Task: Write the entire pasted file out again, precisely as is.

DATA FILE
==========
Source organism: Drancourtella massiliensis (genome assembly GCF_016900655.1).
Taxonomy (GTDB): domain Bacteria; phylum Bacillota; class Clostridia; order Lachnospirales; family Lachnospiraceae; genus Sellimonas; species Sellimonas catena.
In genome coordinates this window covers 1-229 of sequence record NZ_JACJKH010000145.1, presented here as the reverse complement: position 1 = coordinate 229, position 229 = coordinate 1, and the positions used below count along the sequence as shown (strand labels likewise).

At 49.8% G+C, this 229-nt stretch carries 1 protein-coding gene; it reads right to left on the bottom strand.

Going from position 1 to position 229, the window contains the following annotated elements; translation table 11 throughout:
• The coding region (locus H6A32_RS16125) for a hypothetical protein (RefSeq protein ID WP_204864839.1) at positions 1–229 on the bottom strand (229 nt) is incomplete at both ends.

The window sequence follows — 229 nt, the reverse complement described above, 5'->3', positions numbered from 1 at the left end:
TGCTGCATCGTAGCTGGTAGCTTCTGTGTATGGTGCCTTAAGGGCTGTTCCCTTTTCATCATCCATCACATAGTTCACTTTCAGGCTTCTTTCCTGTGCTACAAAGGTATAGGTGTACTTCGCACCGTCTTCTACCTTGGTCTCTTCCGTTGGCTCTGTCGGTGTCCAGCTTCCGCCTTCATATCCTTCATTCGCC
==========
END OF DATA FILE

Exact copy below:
Source organism: Drancourtella massiliensis (genome assembly GCF_016900655.1).
Taxonomy (GTDB): domain Bacteria; phylum Bacillota; class Clostridia; order Lachnospirales; family Lachnospiraceae; genus Sellimonas; species Sellimonas catena.
In genome coordinates this window covers 1-229 of sequence record NZ_JACJKH010000145.1, presented here as the reverse complement: position 1 = coordinate 229, position 229 = coordinate 1, and the positions used below count along the sequence as shown (strand labels likewise).

At 49.8% G+C, this 229-nt stretch carries 1 protein-coding gene; it reads right to left on the bottom strand.

Going from position 1 to position 229, the window contains the following annotated elements; translation table 11 throughout:
• The coding region (locus H6A32_RS16125) for a hypothetical protein (RefSeq protein ID WP_204864839.1) at positions 1–229 on the bottom strand (229 nt) is incomplete at both ends.

The window sequence follows — 229 nt, the reverse complement described above, 5'->3', positions numbered from 1 at the left end:
TGCTGCATCGTAGCTGGTAGCTTCTGTGTATGGTGCCTTAAGGGCTGTTCCCTTTTCATCATCCATCACATAGTTCACTTTCAGGCTTCTTTCCTGTGCTACAAAGGTATAGGTGTACTTCGCACCGTCTTCTACCTTGGTCTCTTCCGTTGGCTCTGTCGGTGTCCAGCTTCCGCCTTCATATCCTTCATTCGCC